The 1998 consent made a condition on granting the Lackenby - Picton line that the existing 275 kV line from Lackenby to Norton via Marton, Crathorne and Eaglescliffe must be removed. Revolt welcomes this and does not object in principle to the new Lackenby - Picton line, though we say the new line should be moved further from houses at Eston and Nunthorpe.

Technically the new Picton - Shipton line can be abandoned, leaving the new Lackenby - Picton line to be teed in to the existing 400 kV line at Picton. A further benefit would then be that the existing 400 kV line from Norton to Picton, via west Yarm, could be dismantled.

What is Revolt doing now?

Revolt continues to act as watchdog and whistle-blower to keep NG and its contractors in check, over road accesses, wayleave powers and construction works. Our latest legal advice is that, where they have compulsory wayleaves, NG do not need landowners' agreement to enter land, but NG are bound by a reasonableness limitation. Landowners may legally refuse entry, but only on grounds of unreasonableness.

Revolt is also pursuing legal avenues on human rights and on constitutional rights. Advice so far suggests there may be grounds for a human rights case, but there is no current action to halt construction..

Revolt continues to provide a balanced assessment of the developing research on health issues, exposing the shortcomings of NG and NRPB, and to advise DTI and DOH officials.

What have objectors achieved?

1. Delaying the pylons for almost ten years.

2. Saving the country huge amounts of money and energy over those ten years. The line will promote energy waste of 500 million pounds per year, from surplus generation in the north to meet demand in the south.

3. Undergrounding a key section of 5.7 km at Nunthorpe and Newby.

4. Diversion to avoid a Site of Special Scientific Interest at East Moor.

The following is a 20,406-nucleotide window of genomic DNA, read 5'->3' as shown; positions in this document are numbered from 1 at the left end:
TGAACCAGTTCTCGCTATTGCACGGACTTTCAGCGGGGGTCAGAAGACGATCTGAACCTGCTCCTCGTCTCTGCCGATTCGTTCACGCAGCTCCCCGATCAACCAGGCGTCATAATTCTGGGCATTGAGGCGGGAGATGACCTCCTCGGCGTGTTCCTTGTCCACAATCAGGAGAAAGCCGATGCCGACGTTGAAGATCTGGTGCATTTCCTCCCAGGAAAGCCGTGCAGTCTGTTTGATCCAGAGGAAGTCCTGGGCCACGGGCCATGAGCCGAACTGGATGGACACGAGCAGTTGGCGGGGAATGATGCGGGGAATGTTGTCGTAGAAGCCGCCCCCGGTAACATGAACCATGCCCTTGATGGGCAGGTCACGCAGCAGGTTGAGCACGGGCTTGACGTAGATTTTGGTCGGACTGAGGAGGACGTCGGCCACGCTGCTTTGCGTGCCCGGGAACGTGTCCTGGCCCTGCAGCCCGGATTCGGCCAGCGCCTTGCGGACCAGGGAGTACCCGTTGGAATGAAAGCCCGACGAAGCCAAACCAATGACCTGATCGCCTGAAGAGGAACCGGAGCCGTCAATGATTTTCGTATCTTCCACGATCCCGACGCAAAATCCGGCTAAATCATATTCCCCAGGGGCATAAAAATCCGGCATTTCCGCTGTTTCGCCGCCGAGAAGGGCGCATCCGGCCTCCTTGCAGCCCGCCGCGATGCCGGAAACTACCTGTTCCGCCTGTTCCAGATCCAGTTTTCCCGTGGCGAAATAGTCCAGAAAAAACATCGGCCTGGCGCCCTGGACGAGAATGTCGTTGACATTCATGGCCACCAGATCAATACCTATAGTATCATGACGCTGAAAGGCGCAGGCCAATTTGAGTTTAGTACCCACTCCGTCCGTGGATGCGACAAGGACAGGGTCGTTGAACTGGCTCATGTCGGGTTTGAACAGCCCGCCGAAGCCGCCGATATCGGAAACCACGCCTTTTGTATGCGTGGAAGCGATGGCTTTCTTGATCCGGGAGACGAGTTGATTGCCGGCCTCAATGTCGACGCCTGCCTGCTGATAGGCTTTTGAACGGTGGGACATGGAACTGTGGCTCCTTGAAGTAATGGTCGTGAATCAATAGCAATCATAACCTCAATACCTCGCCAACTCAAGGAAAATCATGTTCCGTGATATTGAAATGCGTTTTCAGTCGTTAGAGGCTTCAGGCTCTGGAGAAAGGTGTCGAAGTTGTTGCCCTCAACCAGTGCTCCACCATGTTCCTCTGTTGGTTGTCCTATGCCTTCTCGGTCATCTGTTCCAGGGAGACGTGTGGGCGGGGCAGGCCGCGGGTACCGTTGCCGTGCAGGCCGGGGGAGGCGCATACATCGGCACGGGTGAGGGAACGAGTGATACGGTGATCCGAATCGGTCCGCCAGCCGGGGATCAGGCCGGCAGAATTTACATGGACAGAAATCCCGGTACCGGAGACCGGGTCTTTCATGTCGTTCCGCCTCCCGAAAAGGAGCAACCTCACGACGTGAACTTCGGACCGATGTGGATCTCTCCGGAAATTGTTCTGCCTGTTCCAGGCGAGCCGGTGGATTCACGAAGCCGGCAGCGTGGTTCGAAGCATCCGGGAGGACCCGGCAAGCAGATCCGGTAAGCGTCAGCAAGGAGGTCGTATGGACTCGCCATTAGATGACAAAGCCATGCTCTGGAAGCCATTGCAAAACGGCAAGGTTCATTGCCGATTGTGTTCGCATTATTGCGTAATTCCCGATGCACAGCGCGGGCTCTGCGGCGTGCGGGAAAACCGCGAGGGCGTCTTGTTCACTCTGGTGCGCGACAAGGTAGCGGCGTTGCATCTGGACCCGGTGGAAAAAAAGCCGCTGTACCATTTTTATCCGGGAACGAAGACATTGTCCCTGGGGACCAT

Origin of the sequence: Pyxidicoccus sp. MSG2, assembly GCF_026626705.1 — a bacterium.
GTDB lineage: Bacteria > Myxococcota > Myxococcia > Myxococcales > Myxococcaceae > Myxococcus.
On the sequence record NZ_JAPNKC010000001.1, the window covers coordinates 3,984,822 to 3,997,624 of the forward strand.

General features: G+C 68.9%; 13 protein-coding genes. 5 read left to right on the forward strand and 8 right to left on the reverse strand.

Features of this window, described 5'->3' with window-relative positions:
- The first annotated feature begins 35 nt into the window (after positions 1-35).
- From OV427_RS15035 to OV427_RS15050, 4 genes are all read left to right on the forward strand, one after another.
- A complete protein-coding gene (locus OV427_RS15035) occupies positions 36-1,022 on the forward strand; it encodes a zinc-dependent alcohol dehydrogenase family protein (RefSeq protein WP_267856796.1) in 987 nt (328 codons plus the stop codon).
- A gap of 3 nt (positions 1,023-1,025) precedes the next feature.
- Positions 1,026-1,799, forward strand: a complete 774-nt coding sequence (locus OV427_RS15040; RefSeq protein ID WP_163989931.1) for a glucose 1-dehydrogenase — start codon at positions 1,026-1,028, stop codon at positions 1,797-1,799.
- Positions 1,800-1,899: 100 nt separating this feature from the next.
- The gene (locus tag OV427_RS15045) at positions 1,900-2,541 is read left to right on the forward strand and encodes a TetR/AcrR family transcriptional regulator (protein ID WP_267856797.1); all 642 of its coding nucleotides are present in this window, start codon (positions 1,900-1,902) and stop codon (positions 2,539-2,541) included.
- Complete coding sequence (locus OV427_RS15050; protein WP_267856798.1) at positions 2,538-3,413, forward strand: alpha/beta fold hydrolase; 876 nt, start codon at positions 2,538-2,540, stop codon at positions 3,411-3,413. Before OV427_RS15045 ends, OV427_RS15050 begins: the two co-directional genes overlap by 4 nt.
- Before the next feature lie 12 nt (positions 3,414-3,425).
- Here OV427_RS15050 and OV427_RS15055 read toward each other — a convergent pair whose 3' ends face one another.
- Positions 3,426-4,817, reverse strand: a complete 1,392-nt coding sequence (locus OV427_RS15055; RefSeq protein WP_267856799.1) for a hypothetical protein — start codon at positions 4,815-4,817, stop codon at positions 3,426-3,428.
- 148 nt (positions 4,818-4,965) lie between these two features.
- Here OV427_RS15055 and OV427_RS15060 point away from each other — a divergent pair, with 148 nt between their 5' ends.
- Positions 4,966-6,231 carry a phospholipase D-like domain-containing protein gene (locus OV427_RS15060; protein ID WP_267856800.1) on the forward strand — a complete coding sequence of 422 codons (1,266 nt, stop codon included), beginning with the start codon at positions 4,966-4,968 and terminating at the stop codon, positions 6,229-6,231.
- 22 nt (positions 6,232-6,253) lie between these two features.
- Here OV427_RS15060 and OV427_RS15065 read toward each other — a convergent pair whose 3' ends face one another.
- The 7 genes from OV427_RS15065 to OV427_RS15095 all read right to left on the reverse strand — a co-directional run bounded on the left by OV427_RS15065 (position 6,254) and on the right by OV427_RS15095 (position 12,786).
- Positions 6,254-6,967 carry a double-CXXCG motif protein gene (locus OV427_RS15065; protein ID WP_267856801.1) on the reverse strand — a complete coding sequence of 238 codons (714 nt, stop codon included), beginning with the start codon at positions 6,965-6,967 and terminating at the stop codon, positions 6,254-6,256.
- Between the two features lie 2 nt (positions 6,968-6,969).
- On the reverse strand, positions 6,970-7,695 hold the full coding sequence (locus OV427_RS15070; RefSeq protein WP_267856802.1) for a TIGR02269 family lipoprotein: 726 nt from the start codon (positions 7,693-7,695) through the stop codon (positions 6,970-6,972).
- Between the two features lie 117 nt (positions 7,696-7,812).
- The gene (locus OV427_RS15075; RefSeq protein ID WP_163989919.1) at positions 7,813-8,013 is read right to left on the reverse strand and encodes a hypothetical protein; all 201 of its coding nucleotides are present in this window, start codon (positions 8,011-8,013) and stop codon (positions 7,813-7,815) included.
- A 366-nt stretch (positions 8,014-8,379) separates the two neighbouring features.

5. A formal requirement to remove the existing 275 kV line through Teesside. 

6. Getting the DTI to accept, in 2002 for the first time, that it must now prepare for potential precautionary policies on the question of health effects of powerlines.

Can anything else be done?

Clearly, pylons are going up. NG has used heavy-handed tactics to suppress objecting landowners. By threatening an injunction, with possible costs of millions of pounds including delay to the project, one resisting landowner has been pressed to sign draconian undertakings.

Formal proceedings have been exhausted, the last in June 2002 when the Rountons Gates wayleaves were decided. Legal processes on human and constitutional rights remain, though there is no current action scheduled to intervene in the construction of the pylons.

March 2003 will be five years after the consent for the lines. At that point Secretary of State is empowered, by a formal condition to the consent, to review the consent and order the removal of any of the lines. The more the (Picton-Shipton) line is shown to be unnecessary, and the more people object to it, the better the case for its removal.

Electricity generation and transmission are changing rapidly. Local small-scale combined heat-and-power systems will soon be cheaper and readily available for homes and businesses. While a core grid will still be useful, excessive grid will be redundant.

The body of evidence of links between power lines and ill-health, particularly cancer, is clear enough to warrant a precautionary policy. NG and its directors, shareholders and sub-contractors are putting people's health needlessly at risk. Revolt will actively campaign in future on behalf of the NG cancer victims citing this warning.

Practical steps

Display car stickers and posters, available from Revolt Secretary Robert Adamson xxxx xxxxx.

Get on revolt's email news bcc circulation list

Telephone Peter Johnson xxxx xxxxxx to be on stand-by for demonstration or support to landowners.

Write to Energy Minister Brian Wilson MP to ask for the Picton - Shipton line to be removed after March 2003, in view of changing energy policy, increasing health concerns, NG's bullying and public opinion.
Copy to your own MP. Both are at House of Commons, London SW1A 0AA.

Ask him then also to remove the 400kV Norton - Picton line through west Yarm, in addition to the removal of the 275 kV line in east Yarm.

Keep in touch with www.revolt.co.uk and its links.

Back to Press Release 11/07/2002